What causes a low percent yield?

    In chemistry, the yield is also known as “reaction yield” and it refers to the amount of product you acquire from a chemical reaction. You can express the absolute yield as the weight in moles or in grams. The percentage yield aims to measure the efficiency of a synthetic reaction.

    You can calculate this by dividing the amount of the desired product you obtained by the value of the theoretical yield. The latter refers to the amount predicted by what’s known as a “stoichiometric” calculation that’s based on the total number of moles of all the present reactants.

    The calculation assumes that a single reaction occurs wherein the limiting reactant reacts fully. Normally, though, the value of the actual yield is always significantly smaller. This low percent yield occurs due to a number of reasons:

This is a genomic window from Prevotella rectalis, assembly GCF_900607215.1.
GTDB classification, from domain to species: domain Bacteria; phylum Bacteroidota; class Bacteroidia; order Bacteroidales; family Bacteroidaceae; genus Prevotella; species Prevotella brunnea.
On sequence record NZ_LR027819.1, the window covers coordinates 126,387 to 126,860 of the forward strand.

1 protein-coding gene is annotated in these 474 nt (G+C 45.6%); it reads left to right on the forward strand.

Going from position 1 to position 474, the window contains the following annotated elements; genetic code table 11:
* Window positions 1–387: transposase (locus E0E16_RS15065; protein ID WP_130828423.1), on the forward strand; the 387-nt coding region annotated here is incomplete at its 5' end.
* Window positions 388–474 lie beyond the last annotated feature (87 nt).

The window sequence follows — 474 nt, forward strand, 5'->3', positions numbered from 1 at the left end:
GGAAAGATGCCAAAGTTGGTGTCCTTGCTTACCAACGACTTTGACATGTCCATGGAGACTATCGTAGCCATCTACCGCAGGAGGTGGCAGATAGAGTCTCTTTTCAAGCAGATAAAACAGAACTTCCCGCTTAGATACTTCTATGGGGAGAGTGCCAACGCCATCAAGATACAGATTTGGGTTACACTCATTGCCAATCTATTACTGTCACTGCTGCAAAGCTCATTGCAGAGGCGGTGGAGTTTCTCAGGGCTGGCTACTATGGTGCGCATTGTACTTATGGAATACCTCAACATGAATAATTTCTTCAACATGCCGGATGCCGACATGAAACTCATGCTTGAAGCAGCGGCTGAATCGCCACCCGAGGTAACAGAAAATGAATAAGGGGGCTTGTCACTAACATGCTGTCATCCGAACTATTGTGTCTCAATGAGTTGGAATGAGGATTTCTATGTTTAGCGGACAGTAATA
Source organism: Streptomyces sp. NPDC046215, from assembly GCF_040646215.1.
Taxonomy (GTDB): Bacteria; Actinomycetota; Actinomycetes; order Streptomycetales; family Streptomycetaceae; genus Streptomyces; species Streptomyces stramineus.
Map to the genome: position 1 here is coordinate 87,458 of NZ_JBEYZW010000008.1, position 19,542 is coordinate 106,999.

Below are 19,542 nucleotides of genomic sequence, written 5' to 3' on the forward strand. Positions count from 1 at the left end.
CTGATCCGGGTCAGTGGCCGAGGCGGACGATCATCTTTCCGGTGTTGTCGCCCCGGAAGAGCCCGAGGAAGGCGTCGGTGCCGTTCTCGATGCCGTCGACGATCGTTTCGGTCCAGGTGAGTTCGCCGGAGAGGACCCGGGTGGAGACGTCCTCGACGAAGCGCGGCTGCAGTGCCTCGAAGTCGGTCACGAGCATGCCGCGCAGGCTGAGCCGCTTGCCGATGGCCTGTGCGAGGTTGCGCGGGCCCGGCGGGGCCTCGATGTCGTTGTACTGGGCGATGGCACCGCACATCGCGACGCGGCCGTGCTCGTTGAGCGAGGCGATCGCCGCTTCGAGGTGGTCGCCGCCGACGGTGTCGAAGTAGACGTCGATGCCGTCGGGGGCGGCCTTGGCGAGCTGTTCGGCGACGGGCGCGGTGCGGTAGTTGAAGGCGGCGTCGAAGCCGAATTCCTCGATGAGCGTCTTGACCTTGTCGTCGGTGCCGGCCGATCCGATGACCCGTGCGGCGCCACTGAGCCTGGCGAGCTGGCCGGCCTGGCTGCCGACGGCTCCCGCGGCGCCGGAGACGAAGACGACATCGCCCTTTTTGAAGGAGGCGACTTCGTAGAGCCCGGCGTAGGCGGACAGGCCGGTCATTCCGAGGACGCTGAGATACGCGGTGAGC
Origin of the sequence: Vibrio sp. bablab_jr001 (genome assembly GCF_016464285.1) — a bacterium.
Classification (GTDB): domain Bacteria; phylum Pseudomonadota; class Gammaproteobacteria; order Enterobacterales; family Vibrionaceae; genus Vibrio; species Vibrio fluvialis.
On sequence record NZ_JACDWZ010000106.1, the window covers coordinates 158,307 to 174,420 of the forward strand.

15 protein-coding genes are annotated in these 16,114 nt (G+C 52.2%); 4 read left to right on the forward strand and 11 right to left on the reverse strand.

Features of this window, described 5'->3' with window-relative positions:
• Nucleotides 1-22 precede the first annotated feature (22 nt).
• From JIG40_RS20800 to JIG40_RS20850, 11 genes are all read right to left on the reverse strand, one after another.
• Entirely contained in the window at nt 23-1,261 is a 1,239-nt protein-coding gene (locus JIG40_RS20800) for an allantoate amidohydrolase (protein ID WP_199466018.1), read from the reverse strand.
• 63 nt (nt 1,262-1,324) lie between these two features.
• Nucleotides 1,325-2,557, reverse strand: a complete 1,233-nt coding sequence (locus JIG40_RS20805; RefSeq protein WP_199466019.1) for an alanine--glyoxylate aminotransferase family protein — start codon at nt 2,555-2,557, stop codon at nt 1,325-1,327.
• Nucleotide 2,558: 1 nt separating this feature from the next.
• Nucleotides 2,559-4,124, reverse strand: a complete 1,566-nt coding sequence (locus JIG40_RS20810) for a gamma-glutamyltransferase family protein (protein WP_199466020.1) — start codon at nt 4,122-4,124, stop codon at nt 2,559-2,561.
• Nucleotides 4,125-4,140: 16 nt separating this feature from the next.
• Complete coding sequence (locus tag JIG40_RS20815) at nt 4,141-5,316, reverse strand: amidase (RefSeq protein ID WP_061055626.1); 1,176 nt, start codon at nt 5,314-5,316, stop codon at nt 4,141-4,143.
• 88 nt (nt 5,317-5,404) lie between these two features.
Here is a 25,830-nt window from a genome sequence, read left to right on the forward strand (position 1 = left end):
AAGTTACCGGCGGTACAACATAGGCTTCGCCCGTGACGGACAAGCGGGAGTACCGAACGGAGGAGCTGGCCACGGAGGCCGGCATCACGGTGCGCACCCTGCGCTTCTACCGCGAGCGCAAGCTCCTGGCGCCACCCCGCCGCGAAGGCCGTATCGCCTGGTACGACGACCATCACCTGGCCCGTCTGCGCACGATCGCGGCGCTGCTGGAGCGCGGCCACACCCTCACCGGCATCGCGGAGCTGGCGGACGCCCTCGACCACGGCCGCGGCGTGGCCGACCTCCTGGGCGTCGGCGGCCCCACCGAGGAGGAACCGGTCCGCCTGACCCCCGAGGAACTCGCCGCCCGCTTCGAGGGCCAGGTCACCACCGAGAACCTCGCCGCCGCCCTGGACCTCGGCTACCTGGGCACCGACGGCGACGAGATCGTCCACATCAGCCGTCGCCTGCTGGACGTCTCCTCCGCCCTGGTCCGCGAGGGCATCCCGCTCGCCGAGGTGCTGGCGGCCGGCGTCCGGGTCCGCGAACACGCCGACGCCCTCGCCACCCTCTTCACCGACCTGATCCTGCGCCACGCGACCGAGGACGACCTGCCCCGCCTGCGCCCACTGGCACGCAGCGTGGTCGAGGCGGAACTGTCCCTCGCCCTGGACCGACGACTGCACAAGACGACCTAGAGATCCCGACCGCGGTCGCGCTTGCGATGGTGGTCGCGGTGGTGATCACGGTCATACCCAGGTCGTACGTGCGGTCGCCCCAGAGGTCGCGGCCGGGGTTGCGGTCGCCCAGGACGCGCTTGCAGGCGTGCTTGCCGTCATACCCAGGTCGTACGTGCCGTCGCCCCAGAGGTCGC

• Most reactions aren’t complete which means that the reactants don’t get converted into products completely. If there is a reverse reaction, the final state would contain both products and reactants which exist in a chemical equilibrium state.
    • There’s a possibility of two or more reactions occurring at the same time. In such a case, some reactant gets converted to unwanted side products.
    • Losses may occur in the process of separating and purifying the desired product from the mixture.
    • The starting material may contain impurities which don’t react to provide you with the desired product.